The general flavors remain relatively consistent around the world. However, there are some regional styles.
In its native soil, Merlot produces wines that are drier and more elegantly structured with less obvious fruit and more pronounced herbaceous aromas. Almost always blended with Cabernet Sauvignon or Cabernet Franc, these wines are less juicy than New World Merlots and are best paired with a meal.
California and Washington
Grapes from these regions reflect the warmer climates in which they are grown as well as a bolder style. Typically much richer and fuller-bodied than Bordeaux with riper red cherry fruit flavors, mocha overtones, and more obvious toasty oak notes.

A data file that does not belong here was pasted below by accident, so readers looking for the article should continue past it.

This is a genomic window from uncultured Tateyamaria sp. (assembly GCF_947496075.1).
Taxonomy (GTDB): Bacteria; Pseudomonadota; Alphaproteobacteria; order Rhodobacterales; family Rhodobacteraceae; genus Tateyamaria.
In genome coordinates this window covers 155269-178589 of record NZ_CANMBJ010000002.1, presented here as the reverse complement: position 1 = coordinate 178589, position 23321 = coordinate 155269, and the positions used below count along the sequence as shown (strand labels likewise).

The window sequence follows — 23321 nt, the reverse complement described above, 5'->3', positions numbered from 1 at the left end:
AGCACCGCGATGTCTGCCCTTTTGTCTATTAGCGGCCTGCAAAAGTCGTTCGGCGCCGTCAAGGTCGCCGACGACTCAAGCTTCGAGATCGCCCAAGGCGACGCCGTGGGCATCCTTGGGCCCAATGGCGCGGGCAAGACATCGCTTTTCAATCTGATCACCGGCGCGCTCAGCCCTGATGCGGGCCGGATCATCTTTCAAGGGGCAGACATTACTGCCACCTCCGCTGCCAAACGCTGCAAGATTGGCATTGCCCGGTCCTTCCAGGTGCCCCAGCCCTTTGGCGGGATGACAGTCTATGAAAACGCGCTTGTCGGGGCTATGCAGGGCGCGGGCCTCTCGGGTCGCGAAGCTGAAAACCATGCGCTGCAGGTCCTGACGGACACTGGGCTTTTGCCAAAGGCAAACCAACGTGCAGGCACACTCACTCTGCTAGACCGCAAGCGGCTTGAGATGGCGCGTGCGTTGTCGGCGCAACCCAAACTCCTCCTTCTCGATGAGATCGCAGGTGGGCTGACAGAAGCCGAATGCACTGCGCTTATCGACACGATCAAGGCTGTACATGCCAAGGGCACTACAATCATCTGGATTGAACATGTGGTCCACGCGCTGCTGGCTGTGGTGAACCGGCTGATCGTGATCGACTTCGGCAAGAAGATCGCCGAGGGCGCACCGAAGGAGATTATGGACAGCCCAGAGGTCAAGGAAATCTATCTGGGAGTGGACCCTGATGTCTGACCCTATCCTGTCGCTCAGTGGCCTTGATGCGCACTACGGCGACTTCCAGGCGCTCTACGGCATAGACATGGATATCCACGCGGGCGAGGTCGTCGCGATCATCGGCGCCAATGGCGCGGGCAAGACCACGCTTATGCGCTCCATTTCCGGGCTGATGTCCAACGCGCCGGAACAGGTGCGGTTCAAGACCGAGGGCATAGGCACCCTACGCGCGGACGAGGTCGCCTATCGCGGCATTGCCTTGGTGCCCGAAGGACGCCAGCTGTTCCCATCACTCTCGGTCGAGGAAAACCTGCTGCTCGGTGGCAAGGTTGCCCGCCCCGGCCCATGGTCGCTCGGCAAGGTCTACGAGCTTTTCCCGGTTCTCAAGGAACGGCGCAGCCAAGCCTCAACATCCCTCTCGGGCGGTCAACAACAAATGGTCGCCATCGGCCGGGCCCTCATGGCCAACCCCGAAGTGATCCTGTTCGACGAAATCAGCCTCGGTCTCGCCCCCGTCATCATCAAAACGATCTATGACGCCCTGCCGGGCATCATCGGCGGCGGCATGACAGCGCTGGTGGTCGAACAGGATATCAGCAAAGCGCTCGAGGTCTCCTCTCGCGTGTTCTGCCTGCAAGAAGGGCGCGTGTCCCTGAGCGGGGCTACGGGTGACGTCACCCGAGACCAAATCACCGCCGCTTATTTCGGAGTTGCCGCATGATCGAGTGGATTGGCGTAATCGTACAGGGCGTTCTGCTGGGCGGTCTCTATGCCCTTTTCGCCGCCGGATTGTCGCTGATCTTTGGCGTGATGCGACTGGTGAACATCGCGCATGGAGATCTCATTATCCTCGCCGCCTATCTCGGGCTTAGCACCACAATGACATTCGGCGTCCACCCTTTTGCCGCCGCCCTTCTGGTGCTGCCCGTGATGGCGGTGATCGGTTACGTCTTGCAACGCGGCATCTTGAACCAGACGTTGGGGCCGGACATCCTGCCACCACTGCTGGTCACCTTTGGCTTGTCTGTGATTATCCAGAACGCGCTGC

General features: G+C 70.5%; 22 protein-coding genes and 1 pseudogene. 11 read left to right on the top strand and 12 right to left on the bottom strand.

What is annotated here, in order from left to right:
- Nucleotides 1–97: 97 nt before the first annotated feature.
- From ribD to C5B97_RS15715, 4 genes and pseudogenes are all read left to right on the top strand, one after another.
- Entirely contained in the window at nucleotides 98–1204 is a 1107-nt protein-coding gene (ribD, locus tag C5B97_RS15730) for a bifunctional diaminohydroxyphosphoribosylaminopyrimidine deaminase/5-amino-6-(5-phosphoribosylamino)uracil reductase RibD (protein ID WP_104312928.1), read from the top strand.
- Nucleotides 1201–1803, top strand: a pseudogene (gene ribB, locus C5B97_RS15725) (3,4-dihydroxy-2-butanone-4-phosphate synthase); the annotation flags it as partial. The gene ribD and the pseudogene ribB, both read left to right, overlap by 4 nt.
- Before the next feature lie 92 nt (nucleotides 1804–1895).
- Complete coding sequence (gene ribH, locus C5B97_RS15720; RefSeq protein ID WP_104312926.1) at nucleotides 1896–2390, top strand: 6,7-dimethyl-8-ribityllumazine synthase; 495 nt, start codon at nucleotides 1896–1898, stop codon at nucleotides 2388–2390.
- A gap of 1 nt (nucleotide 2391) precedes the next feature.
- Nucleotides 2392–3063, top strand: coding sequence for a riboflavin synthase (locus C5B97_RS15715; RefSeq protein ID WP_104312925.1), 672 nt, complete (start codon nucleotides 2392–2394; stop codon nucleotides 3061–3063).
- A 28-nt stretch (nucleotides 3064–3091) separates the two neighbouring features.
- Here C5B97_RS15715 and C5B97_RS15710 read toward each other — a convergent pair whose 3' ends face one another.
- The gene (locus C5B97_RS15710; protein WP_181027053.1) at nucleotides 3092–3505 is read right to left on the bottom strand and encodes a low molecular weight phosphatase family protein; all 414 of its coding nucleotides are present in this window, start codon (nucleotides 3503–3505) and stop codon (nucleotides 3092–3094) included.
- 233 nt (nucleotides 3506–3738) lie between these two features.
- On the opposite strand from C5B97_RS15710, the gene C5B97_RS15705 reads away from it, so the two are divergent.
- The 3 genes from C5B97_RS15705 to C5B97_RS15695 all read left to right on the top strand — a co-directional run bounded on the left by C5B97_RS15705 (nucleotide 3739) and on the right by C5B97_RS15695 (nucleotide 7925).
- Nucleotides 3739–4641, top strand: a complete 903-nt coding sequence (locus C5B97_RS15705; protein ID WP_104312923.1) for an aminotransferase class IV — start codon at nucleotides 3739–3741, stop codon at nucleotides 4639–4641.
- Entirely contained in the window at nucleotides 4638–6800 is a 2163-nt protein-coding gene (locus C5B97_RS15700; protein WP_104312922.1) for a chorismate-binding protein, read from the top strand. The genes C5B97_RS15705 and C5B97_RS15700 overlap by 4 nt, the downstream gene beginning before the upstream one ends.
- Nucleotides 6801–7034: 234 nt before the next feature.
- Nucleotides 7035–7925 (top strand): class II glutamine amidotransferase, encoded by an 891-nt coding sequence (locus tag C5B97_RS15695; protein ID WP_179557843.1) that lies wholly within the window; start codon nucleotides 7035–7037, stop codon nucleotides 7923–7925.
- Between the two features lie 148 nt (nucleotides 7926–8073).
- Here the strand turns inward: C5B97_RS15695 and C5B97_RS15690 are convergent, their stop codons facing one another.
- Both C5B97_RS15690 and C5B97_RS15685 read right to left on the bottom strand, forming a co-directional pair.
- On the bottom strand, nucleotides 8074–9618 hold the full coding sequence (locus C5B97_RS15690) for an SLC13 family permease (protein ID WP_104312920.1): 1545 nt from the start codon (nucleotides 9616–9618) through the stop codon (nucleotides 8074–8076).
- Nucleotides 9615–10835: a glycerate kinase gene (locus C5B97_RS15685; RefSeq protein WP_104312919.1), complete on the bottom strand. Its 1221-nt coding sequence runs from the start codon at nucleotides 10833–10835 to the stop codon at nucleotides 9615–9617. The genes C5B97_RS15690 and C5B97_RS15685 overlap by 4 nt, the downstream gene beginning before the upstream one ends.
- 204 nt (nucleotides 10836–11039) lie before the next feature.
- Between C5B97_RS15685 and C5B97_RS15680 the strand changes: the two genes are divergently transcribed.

This style is typically fruitier and has more concentrated flavor than Merlot from the US. Riper fruit leads to jammy almost sweet red berry and candied cherry flavors and a soft luscious texture. There are often pronounced flavors of chocolate and toasty oak.
Chile and Argentina
Typically produced in a soft, fruity medium-bodied style. Fruity and accessible, often with the herbaceous flavors common to Bordeaux.
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The information presented here is for informational purposes only and was created by a team of US–registered dietitians and food experts. Consult your doctor, practitioner, and/or pharmacist for any health problem and before using any supplements, making dietary changes, or before making any changes in prescribed medications. Information expires June 2014.